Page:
I recently completed a marathon of paperwork for my children’s elementary school. It is my annual handwriting workout. I write more by hand at this time of year than at any other time of the year.
- Emergency contact forms.
- Medical forms.
- Tell us about your child forms.
- School policy forms.
- How your child gets to and from school forms.
- Acknowledgement of receipt of homework and discipline policy forms.
- A form to confirm receipt of forms (ok, not really)
Many of these forms ask for the names of adults and their relationship to the child.
Name: Chris Duckworth
Relationship to student: Parent
I write Parent. Not Father. But Parent.
This is intentional, for a variety of reasons. As a Parent who is pretty involved with my children’s education, I have learned that schools don’t expect Fathers to be very involved. I have learned that school personnel, consciously or subconsciously, turn to Mother to talk about homework or the child’s wellbeing, send emails by default to Mother, and ask/expect Mothers to volunteer in the classroom.
But not only do schools expect a high level of involvement from Mothers, but they also seem to expect very little from Fathers. I have been a Parent for ten years, and for ten years I have encountered surprise far more often than any Parent should by caregivers and educators when I show up at school, or ask about my child’s homework or classroom performance, or volunteer for a field trip. I have had to ask, multiple times, to receive email communications or to be listed as the first Parent to call when the school needs to call home. When possible, we have even listed my name, number, and email address as the primary contact on forms, and still my spouse gets the calls, emails, and text messages. Four different school systems. Three different states. The same basic story.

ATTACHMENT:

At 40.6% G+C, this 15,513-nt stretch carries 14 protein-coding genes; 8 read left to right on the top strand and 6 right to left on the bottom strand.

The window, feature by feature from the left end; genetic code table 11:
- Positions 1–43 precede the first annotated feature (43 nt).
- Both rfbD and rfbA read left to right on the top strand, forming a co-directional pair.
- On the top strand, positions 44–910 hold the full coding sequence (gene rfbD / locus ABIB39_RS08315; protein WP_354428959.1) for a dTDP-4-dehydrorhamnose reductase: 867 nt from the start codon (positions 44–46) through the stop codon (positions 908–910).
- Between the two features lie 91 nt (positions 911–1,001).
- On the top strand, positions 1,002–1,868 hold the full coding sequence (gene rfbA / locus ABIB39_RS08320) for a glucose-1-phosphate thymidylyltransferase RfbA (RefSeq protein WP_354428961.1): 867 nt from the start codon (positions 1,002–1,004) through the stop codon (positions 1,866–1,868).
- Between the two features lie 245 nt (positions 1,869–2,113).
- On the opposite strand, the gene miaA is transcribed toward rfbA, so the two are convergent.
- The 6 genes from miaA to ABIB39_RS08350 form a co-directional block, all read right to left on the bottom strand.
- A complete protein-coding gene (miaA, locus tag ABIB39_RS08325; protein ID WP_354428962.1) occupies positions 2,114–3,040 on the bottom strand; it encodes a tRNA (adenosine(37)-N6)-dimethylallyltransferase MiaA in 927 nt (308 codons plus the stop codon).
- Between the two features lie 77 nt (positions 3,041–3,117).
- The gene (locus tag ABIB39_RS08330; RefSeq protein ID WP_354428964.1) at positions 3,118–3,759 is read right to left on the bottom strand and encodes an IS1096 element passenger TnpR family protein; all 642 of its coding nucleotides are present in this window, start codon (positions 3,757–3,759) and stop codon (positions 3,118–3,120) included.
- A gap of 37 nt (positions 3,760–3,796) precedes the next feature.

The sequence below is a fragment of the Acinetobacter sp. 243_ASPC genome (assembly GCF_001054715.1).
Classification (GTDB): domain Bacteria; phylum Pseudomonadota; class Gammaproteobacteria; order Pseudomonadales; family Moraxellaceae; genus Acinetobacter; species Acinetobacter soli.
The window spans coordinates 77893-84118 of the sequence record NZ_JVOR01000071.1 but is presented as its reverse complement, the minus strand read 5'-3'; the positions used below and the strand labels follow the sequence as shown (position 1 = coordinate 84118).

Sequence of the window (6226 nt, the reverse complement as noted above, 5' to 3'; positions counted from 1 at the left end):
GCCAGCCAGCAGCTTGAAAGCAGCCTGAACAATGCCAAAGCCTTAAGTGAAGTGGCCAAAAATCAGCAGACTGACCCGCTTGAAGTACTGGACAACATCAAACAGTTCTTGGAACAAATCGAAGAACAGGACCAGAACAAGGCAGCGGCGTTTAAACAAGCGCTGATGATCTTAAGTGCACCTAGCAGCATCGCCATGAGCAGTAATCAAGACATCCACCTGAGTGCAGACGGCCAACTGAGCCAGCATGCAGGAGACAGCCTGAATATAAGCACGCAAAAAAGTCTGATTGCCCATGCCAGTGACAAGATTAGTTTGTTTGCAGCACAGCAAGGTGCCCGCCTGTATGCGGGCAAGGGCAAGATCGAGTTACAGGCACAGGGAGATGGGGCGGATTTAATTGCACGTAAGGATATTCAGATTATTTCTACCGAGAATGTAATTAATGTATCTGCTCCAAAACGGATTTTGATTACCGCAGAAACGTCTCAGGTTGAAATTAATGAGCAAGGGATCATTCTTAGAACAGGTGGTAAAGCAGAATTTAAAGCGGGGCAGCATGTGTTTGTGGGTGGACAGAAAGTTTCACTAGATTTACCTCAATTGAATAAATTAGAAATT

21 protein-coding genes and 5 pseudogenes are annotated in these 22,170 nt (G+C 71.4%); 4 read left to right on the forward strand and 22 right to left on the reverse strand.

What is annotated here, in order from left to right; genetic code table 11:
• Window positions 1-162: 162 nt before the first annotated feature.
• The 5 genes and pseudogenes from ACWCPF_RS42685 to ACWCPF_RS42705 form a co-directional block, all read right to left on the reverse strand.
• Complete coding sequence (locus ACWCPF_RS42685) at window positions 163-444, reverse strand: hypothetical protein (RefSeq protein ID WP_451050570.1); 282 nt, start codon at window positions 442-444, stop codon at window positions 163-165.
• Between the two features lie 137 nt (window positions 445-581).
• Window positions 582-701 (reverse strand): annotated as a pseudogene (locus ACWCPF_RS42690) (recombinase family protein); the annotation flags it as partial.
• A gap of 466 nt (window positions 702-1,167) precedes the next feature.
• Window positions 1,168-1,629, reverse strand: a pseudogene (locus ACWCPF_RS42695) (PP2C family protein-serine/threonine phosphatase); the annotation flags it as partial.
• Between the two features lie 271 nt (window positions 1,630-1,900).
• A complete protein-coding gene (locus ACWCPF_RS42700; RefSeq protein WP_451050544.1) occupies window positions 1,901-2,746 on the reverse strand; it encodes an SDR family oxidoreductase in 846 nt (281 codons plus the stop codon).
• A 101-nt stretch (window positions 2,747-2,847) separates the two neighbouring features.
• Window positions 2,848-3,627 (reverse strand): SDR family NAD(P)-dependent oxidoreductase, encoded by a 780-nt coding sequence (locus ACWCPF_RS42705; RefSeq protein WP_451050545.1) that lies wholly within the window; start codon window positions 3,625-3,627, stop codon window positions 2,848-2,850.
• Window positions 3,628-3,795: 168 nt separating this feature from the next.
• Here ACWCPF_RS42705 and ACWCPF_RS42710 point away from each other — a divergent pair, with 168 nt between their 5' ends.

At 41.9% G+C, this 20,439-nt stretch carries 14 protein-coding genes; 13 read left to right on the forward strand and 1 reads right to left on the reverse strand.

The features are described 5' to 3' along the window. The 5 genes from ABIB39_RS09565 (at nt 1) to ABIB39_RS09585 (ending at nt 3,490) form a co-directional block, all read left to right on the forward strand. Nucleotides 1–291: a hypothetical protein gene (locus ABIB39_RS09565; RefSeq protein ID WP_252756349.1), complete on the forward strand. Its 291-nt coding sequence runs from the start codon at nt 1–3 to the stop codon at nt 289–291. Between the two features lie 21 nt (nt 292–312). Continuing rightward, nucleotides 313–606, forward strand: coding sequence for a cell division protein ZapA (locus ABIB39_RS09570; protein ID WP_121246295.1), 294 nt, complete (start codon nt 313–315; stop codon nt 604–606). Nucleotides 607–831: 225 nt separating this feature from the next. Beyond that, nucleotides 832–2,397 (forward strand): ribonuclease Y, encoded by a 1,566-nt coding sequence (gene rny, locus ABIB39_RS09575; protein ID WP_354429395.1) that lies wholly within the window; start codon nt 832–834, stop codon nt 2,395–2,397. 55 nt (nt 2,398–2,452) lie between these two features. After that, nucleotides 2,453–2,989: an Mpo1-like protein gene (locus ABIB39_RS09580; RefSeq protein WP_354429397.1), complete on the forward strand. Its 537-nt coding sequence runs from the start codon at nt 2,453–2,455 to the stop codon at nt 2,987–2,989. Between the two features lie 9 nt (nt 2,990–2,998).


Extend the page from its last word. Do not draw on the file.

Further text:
The system defaults to Mother. The system expects very little from Father.
And so I’m ditching the term Father. For now, anyway. I’m letting it lay fallow for a period, and using in its place the perfectly accurate Parent. This is a term that does not carry with it any of the cultural baggage of low-parental-expectations that comes with the term Father, but instead more directly communicates active involvement. Consciously or subconsciously, too many people see Father as shorthand for sperm donor, and perhaps disciplinarian or weekend fun-and-games guru. I am more than that. And since we’ve so bastardized the term Father, I’m ditching it.
My name is Chris. I am one of Naaman’s, Cana’s, and Tali’s Parents.
[More on gender roles in tomorrow’s blogpost]
UPDATE 08/30: Follow-up blogpost is up. Ditching Father and Resisting Gender Roles